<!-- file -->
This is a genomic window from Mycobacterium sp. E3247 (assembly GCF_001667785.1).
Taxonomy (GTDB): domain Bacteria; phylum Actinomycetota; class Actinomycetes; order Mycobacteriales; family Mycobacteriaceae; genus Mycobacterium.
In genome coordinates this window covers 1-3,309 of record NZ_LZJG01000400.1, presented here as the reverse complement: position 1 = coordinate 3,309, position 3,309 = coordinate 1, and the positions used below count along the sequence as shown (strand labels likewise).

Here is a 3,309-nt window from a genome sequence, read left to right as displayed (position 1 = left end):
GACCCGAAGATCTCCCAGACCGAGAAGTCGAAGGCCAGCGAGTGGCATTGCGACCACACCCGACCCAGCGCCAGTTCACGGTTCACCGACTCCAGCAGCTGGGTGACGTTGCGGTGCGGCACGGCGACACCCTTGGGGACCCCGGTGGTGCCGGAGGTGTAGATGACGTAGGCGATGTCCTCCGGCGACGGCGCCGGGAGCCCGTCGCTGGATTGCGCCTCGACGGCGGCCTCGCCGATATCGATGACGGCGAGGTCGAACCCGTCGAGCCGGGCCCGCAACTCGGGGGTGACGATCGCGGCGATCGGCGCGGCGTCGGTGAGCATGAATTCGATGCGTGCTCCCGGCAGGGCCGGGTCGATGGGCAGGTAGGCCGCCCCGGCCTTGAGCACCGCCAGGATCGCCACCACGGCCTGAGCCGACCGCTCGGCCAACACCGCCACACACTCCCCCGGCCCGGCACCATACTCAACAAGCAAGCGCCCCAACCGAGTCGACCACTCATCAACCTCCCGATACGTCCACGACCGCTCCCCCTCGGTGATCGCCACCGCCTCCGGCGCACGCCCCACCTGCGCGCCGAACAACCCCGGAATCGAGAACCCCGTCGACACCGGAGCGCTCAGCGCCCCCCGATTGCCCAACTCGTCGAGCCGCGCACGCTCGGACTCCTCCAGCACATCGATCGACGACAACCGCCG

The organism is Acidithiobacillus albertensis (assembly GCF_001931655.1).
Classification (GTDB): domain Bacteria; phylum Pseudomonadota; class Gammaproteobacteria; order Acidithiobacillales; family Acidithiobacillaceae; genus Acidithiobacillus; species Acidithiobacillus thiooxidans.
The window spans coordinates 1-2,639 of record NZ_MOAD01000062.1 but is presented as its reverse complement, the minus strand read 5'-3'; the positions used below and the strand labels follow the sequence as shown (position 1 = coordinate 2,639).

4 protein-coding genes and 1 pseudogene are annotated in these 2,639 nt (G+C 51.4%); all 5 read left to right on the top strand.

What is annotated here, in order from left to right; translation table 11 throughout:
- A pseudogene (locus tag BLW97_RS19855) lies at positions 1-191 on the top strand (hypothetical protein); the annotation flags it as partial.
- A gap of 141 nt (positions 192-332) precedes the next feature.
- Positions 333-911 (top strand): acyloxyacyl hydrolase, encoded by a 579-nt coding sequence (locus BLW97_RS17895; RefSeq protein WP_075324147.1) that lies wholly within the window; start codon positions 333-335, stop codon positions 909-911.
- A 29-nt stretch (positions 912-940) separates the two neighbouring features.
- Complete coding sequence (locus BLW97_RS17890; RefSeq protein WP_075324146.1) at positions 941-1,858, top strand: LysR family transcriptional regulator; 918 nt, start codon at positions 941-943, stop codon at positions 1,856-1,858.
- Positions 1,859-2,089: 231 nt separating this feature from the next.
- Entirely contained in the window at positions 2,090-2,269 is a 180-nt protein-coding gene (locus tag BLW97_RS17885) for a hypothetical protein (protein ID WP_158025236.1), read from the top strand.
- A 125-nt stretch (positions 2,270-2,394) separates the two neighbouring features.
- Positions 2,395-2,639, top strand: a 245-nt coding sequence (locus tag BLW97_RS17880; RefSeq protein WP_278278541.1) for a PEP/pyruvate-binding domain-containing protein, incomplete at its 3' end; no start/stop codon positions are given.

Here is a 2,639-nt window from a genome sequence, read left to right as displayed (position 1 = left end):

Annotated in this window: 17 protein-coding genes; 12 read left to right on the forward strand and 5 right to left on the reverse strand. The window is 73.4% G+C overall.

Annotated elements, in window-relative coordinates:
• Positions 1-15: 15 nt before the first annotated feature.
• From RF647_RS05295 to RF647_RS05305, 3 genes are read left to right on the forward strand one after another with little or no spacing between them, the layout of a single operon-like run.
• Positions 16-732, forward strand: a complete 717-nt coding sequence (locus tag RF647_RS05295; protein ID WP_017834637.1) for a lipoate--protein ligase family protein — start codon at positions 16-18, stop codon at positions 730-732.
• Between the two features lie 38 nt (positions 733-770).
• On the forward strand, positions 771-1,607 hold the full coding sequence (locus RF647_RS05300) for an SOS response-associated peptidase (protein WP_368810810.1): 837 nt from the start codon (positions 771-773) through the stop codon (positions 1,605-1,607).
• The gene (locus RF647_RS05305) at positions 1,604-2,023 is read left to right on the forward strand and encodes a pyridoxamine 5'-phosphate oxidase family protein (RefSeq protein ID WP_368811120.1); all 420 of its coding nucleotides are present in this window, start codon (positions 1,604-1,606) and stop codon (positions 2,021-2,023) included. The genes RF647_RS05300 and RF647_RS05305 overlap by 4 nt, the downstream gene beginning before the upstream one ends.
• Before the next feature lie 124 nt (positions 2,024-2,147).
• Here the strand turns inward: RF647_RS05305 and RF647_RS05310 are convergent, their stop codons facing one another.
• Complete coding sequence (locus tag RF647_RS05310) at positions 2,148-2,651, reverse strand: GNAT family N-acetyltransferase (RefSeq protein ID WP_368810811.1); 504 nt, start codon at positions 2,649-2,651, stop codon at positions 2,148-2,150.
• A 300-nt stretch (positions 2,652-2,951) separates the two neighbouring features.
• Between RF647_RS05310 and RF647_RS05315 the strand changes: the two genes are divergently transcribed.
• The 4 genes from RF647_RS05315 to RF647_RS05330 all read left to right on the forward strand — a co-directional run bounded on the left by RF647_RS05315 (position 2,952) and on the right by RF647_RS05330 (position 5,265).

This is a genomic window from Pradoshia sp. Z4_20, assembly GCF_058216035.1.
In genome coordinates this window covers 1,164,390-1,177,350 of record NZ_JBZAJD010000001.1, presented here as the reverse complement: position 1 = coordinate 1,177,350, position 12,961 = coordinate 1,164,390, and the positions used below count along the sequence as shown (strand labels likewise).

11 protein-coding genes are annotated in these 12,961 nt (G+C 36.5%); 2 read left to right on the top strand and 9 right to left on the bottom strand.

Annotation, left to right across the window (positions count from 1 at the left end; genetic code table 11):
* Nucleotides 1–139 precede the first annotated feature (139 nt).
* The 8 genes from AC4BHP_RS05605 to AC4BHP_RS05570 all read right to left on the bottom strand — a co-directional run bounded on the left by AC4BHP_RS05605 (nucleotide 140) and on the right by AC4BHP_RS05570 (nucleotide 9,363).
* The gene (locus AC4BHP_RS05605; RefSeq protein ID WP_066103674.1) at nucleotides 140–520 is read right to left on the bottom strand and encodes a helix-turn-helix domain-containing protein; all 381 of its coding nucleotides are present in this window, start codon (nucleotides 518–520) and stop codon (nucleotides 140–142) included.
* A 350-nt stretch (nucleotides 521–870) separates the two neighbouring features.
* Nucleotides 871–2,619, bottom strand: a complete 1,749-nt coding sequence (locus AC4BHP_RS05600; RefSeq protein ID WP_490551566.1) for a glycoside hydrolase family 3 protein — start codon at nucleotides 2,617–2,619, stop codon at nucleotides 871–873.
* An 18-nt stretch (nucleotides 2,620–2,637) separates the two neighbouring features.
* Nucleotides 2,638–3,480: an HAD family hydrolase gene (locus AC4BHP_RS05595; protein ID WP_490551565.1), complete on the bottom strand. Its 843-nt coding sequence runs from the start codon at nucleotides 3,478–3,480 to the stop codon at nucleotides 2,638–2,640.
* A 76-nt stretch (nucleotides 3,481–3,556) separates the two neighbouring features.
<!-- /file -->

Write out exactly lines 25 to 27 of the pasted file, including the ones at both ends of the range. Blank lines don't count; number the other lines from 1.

• Positions 16-732, forward strand: a complete 717-nt coding sequence (locus tag RF647_RS05295; protein ID WP_017834637.1) for a lipoate--protein ligase family protein — start codon at positions 16-18, stop codon at positions 730-732.
• Between the two features lie 38 nt (positions 733-770).
• On the forward strand, positions 771-1,607 hold the full coding sequence (locus RF647_RS05300) for an SOS response-associated peptidase (protein WP_368810810.1): 837 nt from the start codon (positions 771-773) through the stop codon (positions 1,605-1,607).